Glaciers all over the world are retreating, but it’s not too late! In fact, there are few places left on earth where we can still hike on our planet’s depleting ice stock. Iceland remains one of these places. So many of these icy frontiers have been lost to the higher melting rates and become impossible to reach for the normal traveller. These days, many are only accessible for accomplished mountaineers, or those willing to pay top dollar for a Helicopter flight.
However, Iceland, in the middle of the Atlantic ocean, is one of the last remaining places where glaciers can still be explored by tourists. Iceland has a unique combination of majesty and accessibility that makes it one of the best destinations in the world for Glacier Hikes. So, when we say ‘while stocks last’ we mean it quite literally. After all, Iceland isn’t immune to the rising temperatures either.
If you have already been inspired to jump on a plane and want to make your way to Iceland (if you are reading this post-COVID-19 lock down) you can check out our glacier related tours that enjoy a little adventure and some popular sights along the way. If you want to learn more about these ever changing ice giants, read on!
Why are glaciers melting so fast?
Glaciology is a complex beast. The truth is, there are a number of factors that have caused our glaciers to ebb and flow over the millennia. On average, our planet has a major ice age every 100,000 years or so. In fact, the last one ended very recently – around 12,000 years ago. Outwith these periods of icy proliferation, temperatures fluctuate regularly meaning glaciers can advance or retreat. The last significant fluctuation ended at the beginning of the 19th century. This followed a period of advancement – lasting 400 years. This is referred to by geologists and historians as the ‘Mini Ice Age’.
However, today’s fluctuations are very different from the past. The world’s glaciers have been getting smaller and smaller since this mini ice age ended. The ebb and flow is a natural process, that much is true. But this time it’s different. This time it’s war. A war waged by human beings on the planet’s resources. The effects are all too apparent in the retreat of the glaciers (the melting rate). This has been getting worse since the industrial revolution began – around 1750. By the year 2000, the changes became very noticeably indeed. Glaciers have retreated for a myriad of complex reasons in the past, now they retreat for one, human-made climate change.
When will all glaciers disappear?
It will be a long time before all glaciers worldwide disappear completely. As for exactly when, the jury is still out. This depends on a number of factors. For example, the glaciers in Patagonia will likely be long gone before the giant ice sheet of Antarctica disappears. The temperate glaciers of New Zealand will have made way for entire rain forests, long before Greenland finally lives up to its ironic name.
The rate of retreat is ever increasing. Records are being broken year after year. This trend is set to repeat itself for the foreseeable future. Countless scientific bodies have collected data which all point towards the same conclusion.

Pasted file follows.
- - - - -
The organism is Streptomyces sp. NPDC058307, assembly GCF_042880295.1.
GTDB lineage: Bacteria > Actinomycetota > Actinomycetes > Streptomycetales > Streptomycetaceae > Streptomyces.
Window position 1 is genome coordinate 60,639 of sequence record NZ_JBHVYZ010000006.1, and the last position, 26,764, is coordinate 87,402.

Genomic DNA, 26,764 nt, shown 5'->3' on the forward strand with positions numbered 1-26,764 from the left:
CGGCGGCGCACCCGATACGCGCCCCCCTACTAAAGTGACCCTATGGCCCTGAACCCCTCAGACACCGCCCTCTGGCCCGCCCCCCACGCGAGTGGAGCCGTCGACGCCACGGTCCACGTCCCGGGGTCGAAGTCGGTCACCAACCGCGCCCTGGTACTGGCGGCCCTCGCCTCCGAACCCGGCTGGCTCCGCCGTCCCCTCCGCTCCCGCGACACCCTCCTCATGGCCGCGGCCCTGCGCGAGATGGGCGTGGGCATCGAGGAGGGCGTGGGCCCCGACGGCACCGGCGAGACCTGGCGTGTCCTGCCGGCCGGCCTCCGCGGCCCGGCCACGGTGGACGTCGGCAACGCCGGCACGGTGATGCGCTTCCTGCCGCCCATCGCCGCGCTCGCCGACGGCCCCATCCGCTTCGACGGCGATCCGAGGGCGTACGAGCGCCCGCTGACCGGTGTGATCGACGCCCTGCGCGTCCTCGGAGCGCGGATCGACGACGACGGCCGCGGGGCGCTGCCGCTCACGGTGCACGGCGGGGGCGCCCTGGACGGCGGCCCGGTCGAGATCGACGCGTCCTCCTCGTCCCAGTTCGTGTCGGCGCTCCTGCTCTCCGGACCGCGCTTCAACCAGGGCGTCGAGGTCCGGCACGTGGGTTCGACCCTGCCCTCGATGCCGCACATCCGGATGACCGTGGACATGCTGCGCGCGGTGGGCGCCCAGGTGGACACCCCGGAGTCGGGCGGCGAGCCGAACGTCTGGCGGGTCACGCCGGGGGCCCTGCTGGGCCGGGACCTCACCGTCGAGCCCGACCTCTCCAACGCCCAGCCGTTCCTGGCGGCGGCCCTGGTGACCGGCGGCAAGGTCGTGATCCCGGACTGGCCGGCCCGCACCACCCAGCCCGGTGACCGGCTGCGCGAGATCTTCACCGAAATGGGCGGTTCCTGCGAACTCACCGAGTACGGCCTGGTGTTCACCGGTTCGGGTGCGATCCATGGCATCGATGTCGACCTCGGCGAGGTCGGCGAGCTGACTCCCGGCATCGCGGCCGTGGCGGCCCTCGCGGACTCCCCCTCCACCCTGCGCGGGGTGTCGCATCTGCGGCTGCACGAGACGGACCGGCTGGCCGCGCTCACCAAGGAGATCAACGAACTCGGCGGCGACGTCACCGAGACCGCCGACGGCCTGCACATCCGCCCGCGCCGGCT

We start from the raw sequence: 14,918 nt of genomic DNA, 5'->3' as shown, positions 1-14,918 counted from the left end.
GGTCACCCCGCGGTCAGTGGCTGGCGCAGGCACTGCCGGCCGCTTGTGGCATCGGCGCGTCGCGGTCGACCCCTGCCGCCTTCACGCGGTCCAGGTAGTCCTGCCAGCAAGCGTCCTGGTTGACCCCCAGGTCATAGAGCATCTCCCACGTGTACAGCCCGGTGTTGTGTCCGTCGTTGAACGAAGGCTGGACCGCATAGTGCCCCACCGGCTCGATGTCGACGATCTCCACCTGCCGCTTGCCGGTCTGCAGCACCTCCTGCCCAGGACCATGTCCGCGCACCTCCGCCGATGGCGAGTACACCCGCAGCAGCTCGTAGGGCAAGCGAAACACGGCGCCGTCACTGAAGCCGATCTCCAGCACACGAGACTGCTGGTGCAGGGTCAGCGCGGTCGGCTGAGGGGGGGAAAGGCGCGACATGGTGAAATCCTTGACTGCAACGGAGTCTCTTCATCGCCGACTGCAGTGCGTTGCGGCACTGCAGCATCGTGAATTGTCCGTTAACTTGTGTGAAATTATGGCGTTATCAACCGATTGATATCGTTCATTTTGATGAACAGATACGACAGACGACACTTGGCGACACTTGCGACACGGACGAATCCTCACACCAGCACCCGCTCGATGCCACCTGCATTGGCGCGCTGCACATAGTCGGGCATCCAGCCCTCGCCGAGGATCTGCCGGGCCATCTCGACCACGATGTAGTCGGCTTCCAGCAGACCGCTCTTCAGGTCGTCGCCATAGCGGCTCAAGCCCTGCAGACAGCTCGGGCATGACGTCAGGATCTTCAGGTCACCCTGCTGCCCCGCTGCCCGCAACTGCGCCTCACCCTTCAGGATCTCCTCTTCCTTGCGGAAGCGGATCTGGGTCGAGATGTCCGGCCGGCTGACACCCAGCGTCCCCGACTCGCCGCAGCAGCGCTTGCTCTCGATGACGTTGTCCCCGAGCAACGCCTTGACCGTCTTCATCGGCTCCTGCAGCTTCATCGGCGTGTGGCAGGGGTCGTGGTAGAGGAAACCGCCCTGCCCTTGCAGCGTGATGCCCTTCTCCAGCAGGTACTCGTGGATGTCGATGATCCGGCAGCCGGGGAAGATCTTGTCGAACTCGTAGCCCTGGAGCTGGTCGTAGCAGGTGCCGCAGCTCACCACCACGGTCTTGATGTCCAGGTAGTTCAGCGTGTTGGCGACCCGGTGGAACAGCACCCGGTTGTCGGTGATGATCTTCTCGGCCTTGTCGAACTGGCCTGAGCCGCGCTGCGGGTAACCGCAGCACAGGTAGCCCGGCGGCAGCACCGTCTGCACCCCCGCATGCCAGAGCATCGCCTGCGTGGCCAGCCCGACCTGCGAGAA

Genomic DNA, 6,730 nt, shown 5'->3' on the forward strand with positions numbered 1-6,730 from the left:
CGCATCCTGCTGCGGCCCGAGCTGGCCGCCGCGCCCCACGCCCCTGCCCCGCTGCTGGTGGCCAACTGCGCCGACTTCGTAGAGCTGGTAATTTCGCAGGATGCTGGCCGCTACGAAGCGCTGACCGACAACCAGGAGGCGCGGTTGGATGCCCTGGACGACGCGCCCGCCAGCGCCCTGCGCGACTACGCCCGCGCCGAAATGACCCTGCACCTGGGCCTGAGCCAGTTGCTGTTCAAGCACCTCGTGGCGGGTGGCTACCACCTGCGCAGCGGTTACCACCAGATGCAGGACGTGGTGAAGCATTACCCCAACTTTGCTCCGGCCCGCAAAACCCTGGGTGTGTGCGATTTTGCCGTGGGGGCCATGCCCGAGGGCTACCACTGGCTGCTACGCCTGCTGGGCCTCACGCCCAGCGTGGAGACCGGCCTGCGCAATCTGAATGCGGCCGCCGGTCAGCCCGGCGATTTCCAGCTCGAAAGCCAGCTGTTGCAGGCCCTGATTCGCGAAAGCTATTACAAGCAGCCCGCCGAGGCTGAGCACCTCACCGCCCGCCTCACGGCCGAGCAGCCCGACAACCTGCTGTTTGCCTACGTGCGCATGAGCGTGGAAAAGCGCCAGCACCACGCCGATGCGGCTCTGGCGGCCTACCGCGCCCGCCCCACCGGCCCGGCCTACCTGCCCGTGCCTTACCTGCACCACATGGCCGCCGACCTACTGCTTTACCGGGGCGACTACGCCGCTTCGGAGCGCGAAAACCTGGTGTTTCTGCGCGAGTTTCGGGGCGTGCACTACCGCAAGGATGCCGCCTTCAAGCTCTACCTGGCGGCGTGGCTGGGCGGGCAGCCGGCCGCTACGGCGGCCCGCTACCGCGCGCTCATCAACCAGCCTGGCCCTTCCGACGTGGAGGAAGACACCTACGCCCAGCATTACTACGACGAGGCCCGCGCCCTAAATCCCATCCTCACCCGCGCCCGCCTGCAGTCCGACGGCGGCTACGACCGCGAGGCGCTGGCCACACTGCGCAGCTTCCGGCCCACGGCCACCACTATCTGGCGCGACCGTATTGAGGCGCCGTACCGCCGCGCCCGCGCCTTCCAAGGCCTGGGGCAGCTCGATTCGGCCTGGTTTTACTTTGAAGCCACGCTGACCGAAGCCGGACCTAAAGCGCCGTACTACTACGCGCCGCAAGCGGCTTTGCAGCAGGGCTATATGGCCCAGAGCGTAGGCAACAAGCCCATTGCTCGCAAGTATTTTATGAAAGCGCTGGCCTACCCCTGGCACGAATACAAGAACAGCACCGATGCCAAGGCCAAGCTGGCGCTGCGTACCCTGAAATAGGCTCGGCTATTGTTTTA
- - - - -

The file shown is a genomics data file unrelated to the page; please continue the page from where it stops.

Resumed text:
In Iceland, you can see the evidence first hand. Local scientists say that all the ice in Iceland would be gone by as early as 2200. This may seem like a long time from now but considering many of these glaciers have been around for thousands of years it’s telling that they will disappear in a fraction of the time it took to form.
Glacier lagoons – a one time offer!
Glacier lagoons are popping up in different places all over the world. None more prominently than in Iceland. The Jökulsárlón glacier lagoon in the south east corner of Iceland is a popular destination for holiday makers. The swirling waters carry huge icebergs from Breiðamerkurjökull out to the ocean, eventually depositing them on the nearby black sand beach lovingly named the Diamond Beach by the locals. This has created one of the most impressive spectacles in the modern world. But it hasn’t always been this way.
Glacier lagoons are a product of rapid retreat. As Iceland’s glaciers retreat into the mountains towards cooler temperatures they leave behind huge depressions in the landscape. These depressions fill with melt water creating temporary wonderlands. Right now is the golden age of glacier lagoons. You can also witness these gems in other parts of Iceland, including Fjallsárlón and Sólheimajökull.
But, they won’t be around forever, as glaciers continue their migration into the mountains, these beauties will disappear. And sooner than you think. After all, glacier lagoons, filled with icebergs, still need a glacier to feed them with new ice every year. If the glacier disappears completely, the icy lagoon simply becomes another lake. So visiting these wonders may not be an option for the next generation. For better or worse, iceberg-filled glacier lagoons are a one time offer from mother nature. The last remnants of a forgotten glacier landscape.
Climate change – the debate?
How can we be so sure? Isn’t climate change still up for debate? Earlier in this piece a reference was made to the cyclical nature of our world’s temperature, with an ice age every 100,000 years. Why should we worry if it’s a natural process then? How can we be responsible for the retreat this time around?
Sadly, the answer is clear. There is very little debate in the scientific community regardless of what the media may portray. In fact, climate change data is as resolute as the data confirming that the world is round. And yet, just like with the flat earth ‘theorists’, the climate change debate can be just as susceptible to misinformation too. But, all research points overwhelmingly in the same direction. The current changes affecting our climate are largely anthropomorphic. Human made. Not naturally occurring. Effectively, it’s our fault! Sadly, sometimes even the best of us have trouble accepting responsibility though.
Will hiking on Iceland’s glaciers make it worse?